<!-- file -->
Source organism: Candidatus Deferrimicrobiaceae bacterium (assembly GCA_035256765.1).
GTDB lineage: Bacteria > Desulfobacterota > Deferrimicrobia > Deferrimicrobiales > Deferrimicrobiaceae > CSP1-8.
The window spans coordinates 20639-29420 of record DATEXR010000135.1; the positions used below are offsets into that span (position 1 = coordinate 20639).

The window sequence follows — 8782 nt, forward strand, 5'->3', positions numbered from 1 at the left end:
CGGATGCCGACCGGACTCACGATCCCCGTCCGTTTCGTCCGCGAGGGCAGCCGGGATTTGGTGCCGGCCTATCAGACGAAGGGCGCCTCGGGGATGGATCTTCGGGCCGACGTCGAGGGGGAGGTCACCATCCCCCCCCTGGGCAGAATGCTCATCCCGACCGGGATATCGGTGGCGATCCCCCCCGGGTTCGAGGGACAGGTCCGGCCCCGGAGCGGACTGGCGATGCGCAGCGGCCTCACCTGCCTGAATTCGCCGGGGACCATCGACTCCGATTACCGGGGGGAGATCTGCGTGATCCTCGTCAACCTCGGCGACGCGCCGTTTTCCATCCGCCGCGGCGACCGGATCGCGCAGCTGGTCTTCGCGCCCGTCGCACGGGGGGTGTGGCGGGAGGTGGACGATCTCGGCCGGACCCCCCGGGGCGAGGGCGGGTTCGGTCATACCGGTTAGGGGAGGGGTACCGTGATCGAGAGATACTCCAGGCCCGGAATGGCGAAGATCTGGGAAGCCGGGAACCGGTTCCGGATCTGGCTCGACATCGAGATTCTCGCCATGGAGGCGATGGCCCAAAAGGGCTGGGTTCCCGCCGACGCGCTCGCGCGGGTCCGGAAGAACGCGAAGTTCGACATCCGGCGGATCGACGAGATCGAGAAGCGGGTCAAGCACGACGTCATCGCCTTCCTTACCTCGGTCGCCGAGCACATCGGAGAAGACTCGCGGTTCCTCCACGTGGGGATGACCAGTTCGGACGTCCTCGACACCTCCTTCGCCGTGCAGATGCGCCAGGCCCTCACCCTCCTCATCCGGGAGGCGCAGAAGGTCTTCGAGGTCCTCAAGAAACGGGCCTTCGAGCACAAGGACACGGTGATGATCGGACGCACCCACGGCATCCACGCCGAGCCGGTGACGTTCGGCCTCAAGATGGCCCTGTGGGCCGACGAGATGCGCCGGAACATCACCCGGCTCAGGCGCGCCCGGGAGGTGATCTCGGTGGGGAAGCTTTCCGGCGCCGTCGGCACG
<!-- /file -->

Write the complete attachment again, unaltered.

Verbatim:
Source organism: Candidatus Deferrimicrobiaceae bacterium (assembly GCA_035256765.1).
GTDB lineage: Bacteria > Desulfobacterota > Deferrimicrobia > Deferrimicrobiales > Deferrimicrobiaceae > CSP1-8.
The window spans coordinates 20639-29420 of record DATEXR010000135.1; the positions used below are offsets into that span (position 1 = coordinate 20639).

The window sequence follows — 8782 nt, forward strand, 5'->3', positions numbered from 1 at the left end:
CGGATGCCGACCGGACTCACGATCCCCGTCCGTTTCGTCCGCGAGGGCAGCCGGGATTTGGTGCCGGCCTATCAGACGAAGGGCGCCTCGGGGATGGATCTTCGGGCCGACGTCGAGGGGGAGGTCACCATCCCCCCCCTGGGCAGAATGCTCATCCCGACCGGGATATCGGTGGCGATCCCCCCCGGGTTCGAGGGACAGGTCCGGCCCCGGAGCGGACTGGCGATGCGCAGCGGCCTCACCTGCCTGAATTCGCCGGGGACCATCGACTCCGATTACCGGGGGGAGATCTGCGTGATCCTCGTCAACCTCGGCGACGCGCCGTTTTCCATCCGCCGCGGCGACCGGATCGCGCAGCTGGTCTTCGCGCCCGTCGCACGGGGGGTGTGGCGGGAGGTGGACGATCTCGGCCGGACCCCCCGGGGCGAGGGCGGGTTCGGTCATACCGGTTAGGGGAGGGGTACCGTGATCGAGAGATACTCCAGGCCCGGAATGGCGAAGATCTGGGAAGCCGGGAACCGGTTCCGGATCTGGCTCGACATCGAGATTCTCGCCATGGAGGCGATGGCCCAAAAGGGCTGGGTTCCCGCCGACGCGCTCGCGCGGGTCCGGAAGAACGCGAAGTTCGACATCCGGCGGATCGACGAGATCGAGAAGCGGGTCAAGCACGACGTCATCGCCTTCCTTACCTCGGTCGCCGAGCACATCGGAGAAGACTCGCGGTTCCTCCACGTGGGGATGACCAGTTCGGACGTCCTCGACACCTCCTTCGCCGTGCAGATGCGCCAGGCCCTCACCCTCCTCATCCGGGAGGCGCAGAAGGTCTTCGAGGTCCTCAAGAAACGGGCCTTCGAGCACAAGGACACGGTGATGATCGGACGCACCCACGGCATCCACGCCGAGCCGGTGACGTTCGGCCTCAAGATGGCCCTGTGGGCCGACGAGATGCGCCGGAACATCACCCGGCTCAGGCGCGCCCGGGAGGTGATCTCGGTGGGGAAGCTTTCCGGCGCCGTCGGCACG